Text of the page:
It’s like a Hollywood script

Finally, Slimm and I are back together. This will be our first time back on a truck together in what feels like years, but has really only been about one year.

I have to wake up 5 hours earlier than I am used to, but I think it’s worth it.

We hugged in the parking lot. It was a brief hug, but it was a hug nonetheless.

Then we got breakfast.

And our breakfast was interrupted because some guy fell out of bed. Now my gravy is going to be cold, and nobody likes cold gravy on their biscuits.

“Radio Med One.”

“MmmmGohead” I reply sleepily.

“Caller is advising agonal respirations.”


I turn to Slimm. “I hope the caller is just stupid.”

“Me too, bro. Me too.”

“Radio Med One”

WHAT?! “Gohead”

“Caller advises full arrest. They are starting CPR.”


This sucks. The sun isn’t up yet, and neither am I.

Sure enough, it’s a full arrest. The fire guy recognizes me.

“What’s up, C?” he asks as he’s doing compressions. “You pick up an extra shift?”

“Naw, man, I’m back on the truck with Slimm again. Whatcha got?”

“Glad to hear you guys are back. Wife woke up and found him here about ten minutes ago. AED says ‘no shock,’ Bubba got the LMA in, and Chester is about to start the IO.”

I feel around this guy. I don’t see any obvious trauma, but his skin sure is cyanotic. And cold. I mean, remarkably cold. Most people I have felt this cold before have either had lividity or rigor, but he has neither. He is in asystole, and his pupils are dilated and fixed.

Basically, he’s dead. But not dead enough to stop working.

“C, you want us to stop, or keep going?”

“Nah, keep going, let’s move him out into the kitchen, and we’ll work him there. We have more room there.”

Somebody gets the IO, and I see Slimm putting together the bicarb and epi. He looks over at me. “We going to do the two rounds then call it?” he asks.

“Nah, buddy. We’re gonna get him back.”

I wink. Just joking, of course.

But we did.

Five minutes later he had a pulse, was breathing on his own about ten times a minute, and had a blood pressure of 130/90.

“We have to stop doing this.”

“What? Getting people back?”

“Not that. But doing it so easily.

“They should make a movie about us.”

Jobs are tough to find

We are taking some guy to the hospital because “my legs hurt.”

He’s a vagrant, and has been “doing a lot of walking.”

Essentially, he’s homeless and jobless, and wanders from town to town, and we got so lucky that he wound up in ours.

“What kind of work do you do for a living?”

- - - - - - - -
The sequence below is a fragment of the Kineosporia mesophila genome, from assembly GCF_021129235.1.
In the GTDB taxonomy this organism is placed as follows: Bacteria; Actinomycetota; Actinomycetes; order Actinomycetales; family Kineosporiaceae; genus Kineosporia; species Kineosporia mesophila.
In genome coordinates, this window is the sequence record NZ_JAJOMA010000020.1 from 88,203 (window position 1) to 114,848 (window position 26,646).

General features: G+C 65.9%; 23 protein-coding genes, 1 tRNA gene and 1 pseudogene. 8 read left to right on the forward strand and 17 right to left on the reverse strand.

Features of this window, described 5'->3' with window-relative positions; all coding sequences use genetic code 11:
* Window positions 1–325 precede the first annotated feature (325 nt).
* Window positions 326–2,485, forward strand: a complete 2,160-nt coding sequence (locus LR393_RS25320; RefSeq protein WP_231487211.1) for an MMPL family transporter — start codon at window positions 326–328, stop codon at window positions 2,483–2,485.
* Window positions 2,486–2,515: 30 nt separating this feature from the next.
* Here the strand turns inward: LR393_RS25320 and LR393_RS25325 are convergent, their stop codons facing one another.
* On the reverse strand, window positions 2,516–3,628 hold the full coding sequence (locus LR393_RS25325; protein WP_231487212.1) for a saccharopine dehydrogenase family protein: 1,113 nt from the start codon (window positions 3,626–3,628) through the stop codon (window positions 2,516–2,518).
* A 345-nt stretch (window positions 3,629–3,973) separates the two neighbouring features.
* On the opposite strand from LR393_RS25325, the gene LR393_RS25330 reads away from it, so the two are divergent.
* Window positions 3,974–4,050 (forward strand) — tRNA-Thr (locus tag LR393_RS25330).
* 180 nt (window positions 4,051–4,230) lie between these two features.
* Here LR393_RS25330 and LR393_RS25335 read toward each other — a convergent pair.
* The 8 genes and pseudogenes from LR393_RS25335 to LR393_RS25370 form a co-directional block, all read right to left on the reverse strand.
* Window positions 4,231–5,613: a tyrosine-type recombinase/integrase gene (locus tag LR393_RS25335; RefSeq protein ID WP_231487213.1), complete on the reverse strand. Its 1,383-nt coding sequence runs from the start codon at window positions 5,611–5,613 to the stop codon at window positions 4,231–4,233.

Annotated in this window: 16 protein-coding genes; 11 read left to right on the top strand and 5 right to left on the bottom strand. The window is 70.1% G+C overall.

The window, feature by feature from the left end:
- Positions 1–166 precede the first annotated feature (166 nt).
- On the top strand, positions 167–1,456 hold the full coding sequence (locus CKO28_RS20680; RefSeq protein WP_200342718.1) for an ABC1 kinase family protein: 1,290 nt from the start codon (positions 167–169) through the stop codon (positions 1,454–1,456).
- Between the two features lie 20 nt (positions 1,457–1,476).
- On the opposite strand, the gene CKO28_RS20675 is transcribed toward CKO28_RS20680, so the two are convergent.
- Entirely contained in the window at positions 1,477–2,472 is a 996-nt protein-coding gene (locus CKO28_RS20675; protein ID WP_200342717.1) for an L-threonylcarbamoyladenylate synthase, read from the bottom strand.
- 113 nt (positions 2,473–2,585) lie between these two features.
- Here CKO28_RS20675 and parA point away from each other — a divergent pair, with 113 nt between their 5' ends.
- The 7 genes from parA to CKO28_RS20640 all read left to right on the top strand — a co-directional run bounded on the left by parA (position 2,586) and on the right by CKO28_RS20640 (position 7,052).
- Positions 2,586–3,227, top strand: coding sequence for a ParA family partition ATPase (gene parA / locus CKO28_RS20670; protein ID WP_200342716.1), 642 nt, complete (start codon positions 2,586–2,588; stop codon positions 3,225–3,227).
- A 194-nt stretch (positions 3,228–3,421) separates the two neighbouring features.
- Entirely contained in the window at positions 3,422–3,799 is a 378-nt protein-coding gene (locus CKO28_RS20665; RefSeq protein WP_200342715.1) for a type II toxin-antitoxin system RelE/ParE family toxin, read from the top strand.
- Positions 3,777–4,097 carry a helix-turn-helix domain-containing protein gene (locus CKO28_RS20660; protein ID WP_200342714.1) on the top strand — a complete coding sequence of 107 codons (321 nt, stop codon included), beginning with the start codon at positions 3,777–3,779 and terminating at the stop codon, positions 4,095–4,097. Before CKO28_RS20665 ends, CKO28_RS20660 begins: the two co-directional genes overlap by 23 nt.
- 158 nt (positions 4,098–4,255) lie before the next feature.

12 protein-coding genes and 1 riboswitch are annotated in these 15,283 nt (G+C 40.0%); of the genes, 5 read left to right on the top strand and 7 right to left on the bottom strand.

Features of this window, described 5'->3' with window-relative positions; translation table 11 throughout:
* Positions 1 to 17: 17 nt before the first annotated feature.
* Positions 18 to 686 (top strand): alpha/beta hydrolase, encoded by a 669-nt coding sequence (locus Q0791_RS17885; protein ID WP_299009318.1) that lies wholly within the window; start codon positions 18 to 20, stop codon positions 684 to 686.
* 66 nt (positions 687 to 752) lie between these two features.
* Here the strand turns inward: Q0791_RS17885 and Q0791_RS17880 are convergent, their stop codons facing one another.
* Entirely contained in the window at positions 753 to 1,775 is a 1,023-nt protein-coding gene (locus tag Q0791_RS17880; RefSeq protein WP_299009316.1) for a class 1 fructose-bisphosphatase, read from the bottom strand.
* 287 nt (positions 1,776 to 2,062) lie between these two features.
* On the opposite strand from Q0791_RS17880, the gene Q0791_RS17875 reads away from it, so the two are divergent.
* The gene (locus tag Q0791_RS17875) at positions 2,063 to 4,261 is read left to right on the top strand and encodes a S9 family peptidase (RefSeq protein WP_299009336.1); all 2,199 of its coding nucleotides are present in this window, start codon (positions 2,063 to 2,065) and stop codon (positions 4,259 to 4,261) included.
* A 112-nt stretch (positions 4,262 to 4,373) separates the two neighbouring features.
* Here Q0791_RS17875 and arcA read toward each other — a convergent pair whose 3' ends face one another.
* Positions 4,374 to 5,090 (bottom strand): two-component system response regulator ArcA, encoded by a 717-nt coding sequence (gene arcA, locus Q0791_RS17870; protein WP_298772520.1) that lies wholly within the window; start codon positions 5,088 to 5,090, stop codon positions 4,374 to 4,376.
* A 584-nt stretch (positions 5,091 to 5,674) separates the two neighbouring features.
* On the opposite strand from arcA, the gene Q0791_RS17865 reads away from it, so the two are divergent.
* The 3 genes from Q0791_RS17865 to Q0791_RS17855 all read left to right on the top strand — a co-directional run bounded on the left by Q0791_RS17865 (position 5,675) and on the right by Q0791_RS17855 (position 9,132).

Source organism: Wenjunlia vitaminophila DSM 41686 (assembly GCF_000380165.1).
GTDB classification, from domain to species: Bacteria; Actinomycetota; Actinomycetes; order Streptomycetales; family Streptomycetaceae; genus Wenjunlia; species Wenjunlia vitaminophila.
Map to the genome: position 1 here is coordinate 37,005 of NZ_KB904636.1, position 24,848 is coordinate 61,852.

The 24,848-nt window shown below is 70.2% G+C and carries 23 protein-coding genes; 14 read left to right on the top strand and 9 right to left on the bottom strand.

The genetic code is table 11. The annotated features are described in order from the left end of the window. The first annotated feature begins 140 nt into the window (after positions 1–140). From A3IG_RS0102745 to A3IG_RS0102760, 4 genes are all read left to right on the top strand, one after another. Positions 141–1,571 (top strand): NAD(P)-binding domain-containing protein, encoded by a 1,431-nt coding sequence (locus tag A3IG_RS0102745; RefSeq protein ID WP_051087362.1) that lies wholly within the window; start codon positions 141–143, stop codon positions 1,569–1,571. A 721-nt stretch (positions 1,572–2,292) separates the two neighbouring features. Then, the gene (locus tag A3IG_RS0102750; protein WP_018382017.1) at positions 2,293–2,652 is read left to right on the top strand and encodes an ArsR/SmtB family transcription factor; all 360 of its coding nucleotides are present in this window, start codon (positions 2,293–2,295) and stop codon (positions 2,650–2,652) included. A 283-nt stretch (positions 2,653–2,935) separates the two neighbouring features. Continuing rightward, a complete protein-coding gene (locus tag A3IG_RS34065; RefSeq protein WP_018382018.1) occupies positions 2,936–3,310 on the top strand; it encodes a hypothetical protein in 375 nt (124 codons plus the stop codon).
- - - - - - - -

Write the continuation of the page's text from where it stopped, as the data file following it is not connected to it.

“Whatever work I can find.”

“Is it hard for you to find jobs?”

“I find something every once in a while. There aren’t many jobs out there though.”

“It must be hard to get a job with all those tattoos.”

“Yeah. People judge me. It sucks, man.”

“I can see why they would judge you. That big swastika on your neck is kinda hard to miss.”


An unknown problem at a house. Which begs the question: how does the caller not know why they are calling?


We pull up right in front of the engine, and we all make our way towards the door. We can hear the gurgling from outside.

Inside, we find a lady who is obviously in the throes of death, laying in a hospital bed. She has that open-mouth look that healthy people don’t have.

Someone who looks like she might be a nurse of some sort is anxiously standing in the shadows, clutching what looks like a home-health folder.

“What’s going on?”

“She has anemia” says a guy who looks like he could be her husband.

Meanwhile, this lady has one foot through the pearly gates.

The fire dudes are doing their thing, getting vitals, and trying to put in an OPA, which is complicated by her wide-open mouth.

“Okay. She has anemia. What is going on today? How long has she been this sick?”
“She has anemia. That’s what’s going on.”

Obviously, I’m getting nowhere. “Okay then, why is she in the hospital bed?”

“Because she has anemia.”

Newguy has now decided to sink a tube. This lady has almost no blood pressure, and her heart rate is in the forties.

“Does she have any other problems besides anemia?”

“I don’t know.”

I gave up.


A “person who needs to be checked out” at an apartment near the University. We are going by ourselves for once.

Today is Newguy’s day in the back, which means I get to carry this stupid jump bag up three flights of stairs. Great.

“What’s going on today?” he asks the college-aged male who answers the door.

We are doing Boston accents on this call, so I can’t help cracking a smile.

“Man, something is wrong with me, man” comes the reply.

“Okay. What’s wrong?”

“Man, I just don’t feel good.”

“Okay. What’s wrong?”

“Man, I’m telling you, I just don’t feel good.”